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Practices From the Inside Out: When We Ponder Together

Practices From the Inside Out: When We Ponder Together July 8, 2021

Practices From the Inside Out: When We Ponder Together

When We Ponder Together

Have you ever wondered about what your own spiritual tradition means in everyday life? What do we really believe and how does it shape how we live and interact with people? I believe we begin to understand more when we ponder together.

What can we really do to respond to significant questions?

Some of us wish we could do more to help other people. We appreciate the ways serving other people feeds our own souls, but we get overwhelmed by all the choices.

We work out what we believe and how it shapes us on our own and together. Each of us needs to find our own balance between reading and reflecting within ourselves and how we ponder together in conversation with other people.

Some of us believe only certain people are qualified to help us. It can be a challenge for us to see ourselves as potential helpers.

EfM(Education for Ministry) is a conversation group organization which has been online since 2001. EfM can give us practical help sorting out our own core beliefs and how they fit into the world around us.

We do not need to be part of a church to benefit from this opportunity to take time for reading and reflection each week. Its is part of the Beecken Center at the University of the South’s School of Theology.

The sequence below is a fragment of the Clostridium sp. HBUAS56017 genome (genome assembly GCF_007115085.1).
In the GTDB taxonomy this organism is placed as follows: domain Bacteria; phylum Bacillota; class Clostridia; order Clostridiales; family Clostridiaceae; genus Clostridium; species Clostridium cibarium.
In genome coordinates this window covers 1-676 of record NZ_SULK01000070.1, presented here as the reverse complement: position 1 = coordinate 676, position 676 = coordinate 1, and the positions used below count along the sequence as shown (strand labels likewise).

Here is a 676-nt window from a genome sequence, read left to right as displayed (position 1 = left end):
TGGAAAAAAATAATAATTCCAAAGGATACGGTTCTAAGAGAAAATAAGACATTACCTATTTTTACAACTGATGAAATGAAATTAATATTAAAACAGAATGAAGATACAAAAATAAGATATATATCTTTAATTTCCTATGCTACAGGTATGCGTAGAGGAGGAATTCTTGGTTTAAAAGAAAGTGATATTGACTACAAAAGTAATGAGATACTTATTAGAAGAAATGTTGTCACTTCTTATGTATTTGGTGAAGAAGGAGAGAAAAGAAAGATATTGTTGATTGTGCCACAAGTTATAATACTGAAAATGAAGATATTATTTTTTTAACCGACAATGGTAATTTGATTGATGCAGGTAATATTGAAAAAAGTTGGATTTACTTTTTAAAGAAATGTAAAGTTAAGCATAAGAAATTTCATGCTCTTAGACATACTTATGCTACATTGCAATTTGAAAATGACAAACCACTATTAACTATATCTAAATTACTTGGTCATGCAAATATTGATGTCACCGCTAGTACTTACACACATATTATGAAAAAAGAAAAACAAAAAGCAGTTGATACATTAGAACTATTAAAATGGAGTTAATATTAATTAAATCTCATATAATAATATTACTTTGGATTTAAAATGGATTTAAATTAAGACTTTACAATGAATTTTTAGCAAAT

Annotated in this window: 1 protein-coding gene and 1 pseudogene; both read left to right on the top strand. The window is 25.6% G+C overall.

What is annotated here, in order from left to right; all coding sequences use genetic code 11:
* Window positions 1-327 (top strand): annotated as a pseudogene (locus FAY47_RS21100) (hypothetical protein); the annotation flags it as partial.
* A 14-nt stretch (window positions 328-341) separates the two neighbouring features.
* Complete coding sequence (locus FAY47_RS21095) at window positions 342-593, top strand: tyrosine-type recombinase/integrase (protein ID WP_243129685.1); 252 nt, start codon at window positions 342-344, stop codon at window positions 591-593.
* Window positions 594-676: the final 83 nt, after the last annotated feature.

I have facilitated groups in person for six years and began an online group a couple of years ago. I now facilitate two online EfM groups on Tuesdays and Thursdays from 5:00 to 6:45 PM Pacific time which will start again in September.

Each group includes 6 –12 people. There is a registration fee and process. We will meet beginning in September through June.

Would you like to explore this opportunity to ponder together?

We Ponder Together to Gain Understanding

Some of us seem to assume pondering spiritual life is like being at church all the time. This is not a prospect they find particularly attractive.

Their experience of being at church is often about other people telling them what to believe or how to live. Churches have not been places where their questions are welcome.

They experience churches as being like foreign countries where people speak a different language. They are not countries known for their openness to strangers. Many people find churches to be like countries which restrict how often people can visit with special rules and expectations.

Some of them even have rules about what people can wear.

These are not aspects of spiritual life which we find attractive.

There are two things which draw me to spiritual life. One is the significance of stillness. I appreciate sitting in an empty church praying and listening to how people have prayed there throughout their history.

Another is how spiritual life encourages us to ponder together. While I could live without making small talk for the rest of my life, pondering together sparks a fire in my heart.

The churches and monasteries which have shaped me are places which invite us to ponder together. Their focus is not on making sure everyone has the same right answers. They do not believe they have a monopoly on the truth.